Rabbi Shimon refers to the verse, "I have seen everything in the days of my vanity. There is a righteous man who perishes in his righteousness and there is a wicked man who prolongs his life in his evil doing." He states that it contains two themes; Solomon was alluding to wisdom, but God is patient with the wicked until they repent. A person should live among the righteous because, due to their merit, he will receive good, while if he lives among the wicked he will be caught in their sins. Rabbi Shimon offers another explanation of the title verse, namely that Solomon was called by seven names, the seventh of which was Kohelet, which is equivalent to all the others. He was named after Wisdom, and therefore he composed three books, Shir Hashirim, Kohelet and Mishlei, corresponding to Chesed, Judgment and Mercy. Thus he perfected wisdom.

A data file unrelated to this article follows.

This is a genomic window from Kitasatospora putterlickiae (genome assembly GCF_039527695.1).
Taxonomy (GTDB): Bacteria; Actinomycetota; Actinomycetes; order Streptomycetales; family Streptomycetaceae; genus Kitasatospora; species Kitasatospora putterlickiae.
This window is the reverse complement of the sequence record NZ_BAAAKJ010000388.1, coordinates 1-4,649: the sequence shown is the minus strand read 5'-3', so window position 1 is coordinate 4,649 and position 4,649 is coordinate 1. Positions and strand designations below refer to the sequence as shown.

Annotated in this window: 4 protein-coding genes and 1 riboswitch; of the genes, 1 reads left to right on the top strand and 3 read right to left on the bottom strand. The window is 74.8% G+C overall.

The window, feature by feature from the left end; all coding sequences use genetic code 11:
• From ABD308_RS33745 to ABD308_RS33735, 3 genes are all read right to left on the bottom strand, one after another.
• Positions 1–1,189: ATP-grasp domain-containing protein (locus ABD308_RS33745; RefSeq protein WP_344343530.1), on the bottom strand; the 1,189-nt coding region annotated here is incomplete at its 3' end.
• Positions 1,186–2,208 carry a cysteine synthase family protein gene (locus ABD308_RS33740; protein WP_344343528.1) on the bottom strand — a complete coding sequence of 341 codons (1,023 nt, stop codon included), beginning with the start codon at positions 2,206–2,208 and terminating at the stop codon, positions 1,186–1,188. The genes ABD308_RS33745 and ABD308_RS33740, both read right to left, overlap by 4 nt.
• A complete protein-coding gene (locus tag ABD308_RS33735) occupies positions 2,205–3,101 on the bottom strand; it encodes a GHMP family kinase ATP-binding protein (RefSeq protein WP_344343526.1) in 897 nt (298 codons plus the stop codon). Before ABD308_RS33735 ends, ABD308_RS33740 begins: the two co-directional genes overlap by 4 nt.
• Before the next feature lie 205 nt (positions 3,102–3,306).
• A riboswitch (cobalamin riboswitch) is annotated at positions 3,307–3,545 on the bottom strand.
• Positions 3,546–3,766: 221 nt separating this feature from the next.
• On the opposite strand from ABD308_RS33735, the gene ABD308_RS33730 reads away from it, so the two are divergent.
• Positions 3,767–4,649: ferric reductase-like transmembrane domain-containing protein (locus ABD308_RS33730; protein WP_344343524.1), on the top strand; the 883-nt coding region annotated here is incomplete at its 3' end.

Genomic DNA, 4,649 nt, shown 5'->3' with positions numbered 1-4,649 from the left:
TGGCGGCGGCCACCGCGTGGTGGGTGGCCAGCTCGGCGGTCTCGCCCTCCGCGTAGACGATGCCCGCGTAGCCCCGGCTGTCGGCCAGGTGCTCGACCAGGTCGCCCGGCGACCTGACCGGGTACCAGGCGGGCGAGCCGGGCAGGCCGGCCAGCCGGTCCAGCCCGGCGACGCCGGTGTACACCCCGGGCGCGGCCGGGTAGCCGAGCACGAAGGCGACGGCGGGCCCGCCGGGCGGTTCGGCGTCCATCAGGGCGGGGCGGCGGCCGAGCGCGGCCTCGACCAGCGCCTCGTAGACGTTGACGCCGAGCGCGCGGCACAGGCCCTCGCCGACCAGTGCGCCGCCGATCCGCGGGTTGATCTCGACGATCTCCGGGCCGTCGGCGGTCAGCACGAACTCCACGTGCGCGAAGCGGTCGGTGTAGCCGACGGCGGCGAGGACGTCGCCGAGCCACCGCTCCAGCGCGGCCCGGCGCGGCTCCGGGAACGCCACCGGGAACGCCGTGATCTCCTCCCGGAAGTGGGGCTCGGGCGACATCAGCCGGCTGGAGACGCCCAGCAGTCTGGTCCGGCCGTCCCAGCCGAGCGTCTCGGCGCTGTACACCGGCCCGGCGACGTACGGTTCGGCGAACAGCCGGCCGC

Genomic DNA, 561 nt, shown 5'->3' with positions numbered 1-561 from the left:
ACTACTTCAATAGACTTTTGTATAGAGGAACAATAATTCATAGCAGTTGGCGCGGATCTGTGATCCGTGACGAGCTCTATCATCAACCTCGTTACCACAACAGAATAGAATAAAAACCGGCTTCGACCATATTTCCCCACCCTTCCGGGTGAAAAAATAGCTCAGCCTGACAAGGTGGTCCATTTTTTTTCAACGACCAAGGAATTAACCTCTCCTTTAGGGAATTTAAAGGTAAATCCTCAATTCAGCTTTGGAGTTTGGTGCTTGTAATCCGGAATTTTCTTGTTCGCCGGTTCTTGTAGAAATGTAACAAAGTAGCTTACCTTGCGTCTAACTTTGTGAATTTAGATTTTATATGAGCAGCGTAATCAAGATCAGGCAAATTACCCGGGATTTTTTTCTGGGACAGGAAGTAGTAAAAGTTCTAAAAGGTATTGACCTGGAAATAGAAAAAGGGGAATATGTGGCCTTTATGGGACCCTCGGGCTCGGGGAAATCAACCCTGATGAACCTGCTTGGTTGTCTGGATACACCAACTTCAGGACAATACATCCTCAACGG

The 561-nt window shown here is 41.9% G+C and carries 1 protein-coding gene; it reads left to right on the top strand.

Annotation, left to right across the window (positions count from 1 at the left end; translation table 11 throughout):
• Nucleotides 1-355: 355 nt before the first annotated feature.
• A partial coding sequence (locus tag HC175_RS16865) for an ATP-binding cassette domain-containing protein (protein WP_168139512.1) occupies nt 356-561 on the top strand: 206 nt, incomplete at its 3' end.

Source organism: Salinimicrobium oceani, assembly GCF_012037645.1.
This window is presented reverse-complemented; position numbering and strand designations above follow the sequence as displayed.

Rabbi Shimon then moves to the question of breath and voice, saying that breath is made of air and water, and everything in the world is made of breath. Breath has the power to produce voice, but actual voice has the enduring power to produce speech. He says that sometimes vanity is nourished by judgment, sometimes by mercy. Then, while the rabbis are sitting in the field, they see a column of smoke from incense rising and falling. Meanwhile, a scent arose from the field that was more fragrant, for it was the fragrance of the Shechinah.